One of my hobby horses. When the next anti fracking nutter walks from Cape Town to the Karoo for an anti fracking protest, instead of flying to Bloem and hiring a 4x4, I will give him my ear.

    The old “not in my backyard” story. Quite happy to use fossil fuel as long as the fuel wasn’t mined in my back yard.

    Edward DeBono, one of my heroes, and Author of books on Lateral Thinking had some great ideas on this. Force all producers of industrial waste to have to use this as input to their systems. So a factory/city/dwelling/etc on a river, for interest, would be required to expel their waste water upstream, and have their water intake, downstream.

    Same with fuel. You can’t use fuel here, that is the spoil of pollution elsewhere.
    Good points.
    Cheers
    MANDREAS

  23. #38
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    Default Re: Fracking in NE Namibia &amp;amp; western Botswana

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  24. #39
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    Default Re: Fracking in NE Namibia &amp;amp; western Botswana

    EIA's can be rigged. You want to argue facts but have not put a single one on the table. So, Mate yourself.
    Quote Originally Posted by MANDREAS View Post
    Have you even read the EIA-report?

    Perhaps you should - hopefully you will then refrain from making emotional responses.

    Let's argue facts, mate.
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  25. #40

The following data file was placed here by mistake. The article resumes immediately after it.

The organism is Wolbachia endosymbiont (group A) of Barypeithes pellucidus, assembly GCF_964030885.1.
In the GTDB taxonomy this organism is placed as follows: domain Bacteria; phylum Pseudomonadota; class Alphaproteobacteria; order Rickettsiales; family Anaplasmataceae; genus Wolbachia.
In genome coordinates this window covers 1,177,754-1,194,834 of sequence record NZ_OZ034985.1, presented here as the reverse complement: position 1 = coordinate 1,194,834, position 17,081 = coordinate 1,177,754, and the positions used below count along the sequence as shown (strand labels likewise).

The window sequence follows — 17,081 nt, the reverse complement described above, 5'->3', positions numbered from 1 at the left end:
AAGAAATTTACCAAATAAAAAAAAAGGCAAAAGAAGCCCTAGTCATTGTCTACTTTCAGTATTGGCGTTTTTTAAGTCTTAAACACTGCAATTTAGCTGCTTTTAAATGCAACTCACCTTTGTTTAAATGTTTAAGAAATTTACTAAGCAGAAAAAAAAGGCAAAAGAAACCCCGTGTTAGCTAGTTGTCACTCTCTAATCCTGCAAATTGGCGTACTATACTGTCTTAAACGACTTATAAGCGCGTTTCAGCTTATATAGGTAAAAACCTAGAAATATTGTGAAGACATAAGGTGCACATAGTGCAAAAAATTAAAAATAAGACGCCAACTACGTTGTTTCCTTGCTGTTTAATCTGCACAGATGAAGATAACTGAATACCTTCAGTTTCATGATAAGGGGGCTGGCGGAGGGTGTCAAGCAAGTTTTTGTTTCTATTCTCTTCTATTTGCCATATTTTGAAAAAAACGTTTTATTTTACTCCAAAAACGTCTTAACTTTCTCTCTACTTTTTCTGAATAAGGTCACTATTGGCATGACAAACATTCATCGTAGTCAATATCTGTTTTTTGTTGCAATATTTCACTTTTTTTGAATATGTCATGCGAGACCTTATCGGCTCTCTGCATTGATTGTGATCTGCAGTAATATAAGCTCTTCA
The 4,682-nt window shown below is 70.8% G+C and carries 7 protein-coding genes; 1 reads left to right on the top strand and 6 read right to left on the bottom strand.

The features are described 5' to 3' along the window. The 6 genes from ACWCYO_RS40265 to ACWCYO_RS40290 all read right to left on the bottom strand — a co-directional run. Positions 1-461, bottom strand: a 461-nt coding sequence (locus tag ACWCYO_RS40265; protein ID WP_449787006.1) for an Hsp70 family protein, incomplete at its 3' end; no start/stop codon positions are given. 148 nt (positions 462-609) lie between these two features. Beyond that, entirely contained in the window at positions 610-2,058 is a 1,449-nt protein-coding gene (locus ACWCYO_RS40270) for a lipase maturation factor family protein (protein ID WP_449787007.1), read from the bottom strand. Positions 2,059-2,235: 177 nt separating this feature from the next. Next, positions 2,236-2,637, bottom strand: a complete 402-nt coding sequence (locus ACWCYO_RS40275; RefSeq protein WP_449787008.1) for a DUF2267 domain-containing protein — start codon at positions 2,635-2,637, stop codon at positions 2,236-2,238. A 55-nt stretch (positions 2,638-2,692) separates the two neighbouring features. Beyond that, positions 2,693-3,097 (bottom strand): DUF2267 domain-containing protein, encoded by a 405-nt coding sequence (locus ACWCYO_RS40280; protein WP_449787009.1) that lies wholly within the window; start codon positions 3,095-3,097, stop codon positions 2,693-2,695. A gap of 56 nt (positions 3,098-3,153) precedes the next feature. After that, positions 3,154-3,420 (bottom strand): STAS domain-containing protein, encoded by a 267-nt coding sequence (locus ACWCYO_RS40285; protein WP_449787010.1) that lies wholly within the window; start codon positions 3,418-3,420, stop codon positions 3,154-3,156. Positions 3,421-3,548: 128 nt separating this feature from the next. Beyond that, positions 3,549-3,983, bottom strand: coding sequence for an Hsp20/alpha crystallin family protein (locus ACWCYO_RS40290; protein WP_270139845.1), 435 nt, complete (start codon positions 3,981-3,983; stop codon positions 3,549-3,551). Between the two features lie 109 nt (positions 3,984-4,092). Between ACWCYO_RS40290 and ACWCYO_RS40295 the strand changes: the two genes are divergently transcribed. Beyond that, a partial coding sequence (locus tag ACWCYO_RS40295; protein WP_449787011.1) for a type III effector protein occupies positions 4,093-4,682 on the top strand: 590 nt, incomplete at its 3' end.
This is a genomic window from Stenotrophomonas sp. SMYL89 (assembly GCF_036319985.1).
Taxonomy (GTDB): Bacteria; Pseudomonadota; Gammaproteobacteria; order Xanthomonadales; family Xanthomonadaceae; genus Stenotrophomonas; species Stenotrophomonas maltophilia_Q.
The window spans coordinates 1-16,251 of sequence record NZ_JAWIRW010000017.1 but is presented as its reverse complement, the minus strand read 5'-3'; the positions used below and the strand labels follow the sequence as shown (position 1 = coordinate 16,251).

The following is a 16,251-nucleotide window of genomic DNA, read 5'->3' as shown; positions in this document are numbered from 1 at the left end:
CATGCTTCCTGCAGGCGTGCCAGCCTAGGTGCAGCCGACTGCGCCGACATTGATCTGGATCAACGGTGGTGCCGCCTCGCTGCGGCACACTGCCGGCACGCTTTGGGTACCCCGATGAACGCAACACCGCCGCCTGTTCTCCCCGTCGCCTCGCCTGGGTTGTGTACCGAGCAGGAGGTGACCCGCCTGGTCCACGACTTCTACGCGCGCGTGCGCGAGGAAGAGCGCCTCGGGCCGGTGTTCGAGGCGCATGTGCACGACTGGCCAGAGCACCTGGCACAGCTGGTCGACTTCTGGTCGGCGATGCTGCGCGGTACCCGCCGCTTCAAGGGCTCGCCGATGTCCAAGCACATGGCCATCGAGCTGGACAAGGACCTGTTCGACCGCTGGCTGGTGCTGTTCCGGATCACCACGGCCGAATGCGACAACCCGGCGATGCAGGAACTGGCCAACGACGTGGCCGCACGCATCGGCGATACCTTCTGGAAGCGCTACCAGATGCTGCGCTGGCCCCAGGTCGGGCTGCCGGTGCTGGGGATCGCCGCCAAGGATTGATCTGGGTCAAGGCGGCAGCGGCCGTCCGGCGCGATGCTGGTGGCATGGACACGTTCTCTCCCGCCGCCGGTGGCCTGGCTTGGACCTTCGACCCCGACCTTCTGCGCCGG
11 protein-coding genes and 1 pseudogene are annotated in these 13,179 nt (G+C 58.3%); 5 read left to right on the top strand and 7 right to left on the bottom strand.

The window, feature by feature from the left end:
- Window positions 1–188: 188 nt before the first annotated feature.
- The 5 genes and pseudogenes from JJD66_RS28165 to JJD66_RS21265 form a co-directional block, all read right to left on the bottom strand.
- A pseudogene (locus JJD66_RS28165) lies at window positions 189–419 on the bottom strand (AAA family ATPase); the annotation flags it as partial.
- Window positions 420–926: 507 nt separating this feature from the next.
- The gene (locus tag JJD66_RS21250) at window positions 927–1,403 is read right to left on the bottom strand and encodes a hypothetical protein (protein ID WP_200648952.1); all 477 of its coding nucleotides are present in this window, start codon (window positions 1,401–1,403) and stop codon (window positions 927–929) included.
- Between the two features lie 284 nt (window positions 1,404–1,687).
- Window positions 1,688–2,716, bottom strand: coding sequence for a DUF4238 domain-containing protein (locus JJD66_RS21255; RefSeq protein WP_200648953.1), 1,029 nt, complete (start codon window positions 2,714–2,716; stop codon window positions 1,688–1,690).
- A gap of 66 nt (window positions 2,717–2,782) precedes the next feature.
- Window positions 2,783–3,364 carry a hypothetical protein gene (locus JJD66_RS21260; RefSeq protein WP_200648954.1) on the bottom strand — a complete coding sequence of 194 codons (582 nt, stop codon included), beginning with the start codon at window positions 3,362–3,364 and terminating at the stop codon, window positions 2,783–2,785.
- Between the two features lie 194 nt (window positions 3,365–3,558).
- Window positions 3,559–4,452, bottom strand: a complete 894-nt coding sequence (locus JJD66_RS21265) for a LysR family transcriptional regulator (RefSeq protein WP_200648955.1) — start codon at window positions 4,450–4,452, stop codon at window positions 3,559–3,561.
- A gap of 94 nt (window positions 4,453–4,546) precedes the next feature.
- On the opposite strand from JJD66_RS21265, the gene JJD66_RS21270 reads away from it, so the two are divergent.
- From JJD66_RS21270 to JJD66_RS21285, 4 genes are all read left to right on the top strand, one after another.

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    Default Re: Fracking in NE Namibia & western Botswana

    Sorry Fluffy, but that is not quite correct anymore. Pollution and pillage has happened all over. Products are produced an used elsewhere. The point is that production of material become more expensive because of environmental production requirements applied in the industrial countries (at least some of them). Fracking has been prooven to create all sorts of issues such as groundwater contamination etc.. Africa is still seen as an easy target for exploitation with low environmental control and the fracking fraternity needs to utilise its tools and investments. No fracking initiatjve would pass any EIS save the location being in extreme barren environment not usable for human consumtion or habitat without rigging it.
    Quote Originally Posted by Fluffy View Post
    Not nearly enough, not by a long shot.

    One of my hobby horses. When the next anti fracking nutter walks from Cape Town to the Karoo for an anti fracking protest, instead of flying to Bloem and hiring a 4x4, I will give him my ear.

    The old “not in my backyard” story. Quite happy to use fossil fuel as long as the fuel wasn’t mined in my back yard.

    Edward DeBono, one of my heroes, and Author of books on Lateral Thinking had some great ideas on this. Force all producers of industrial waste to have to use this as input to their systems. So a factory/city/dwelling/etc on a river, for interest, would be required to expel their waste water upstream, and have their water intake, downstream.

    Same with fuel. You can’t use fuel here, that is the spoil of pollution elsewhere.
    2002 Discovery td5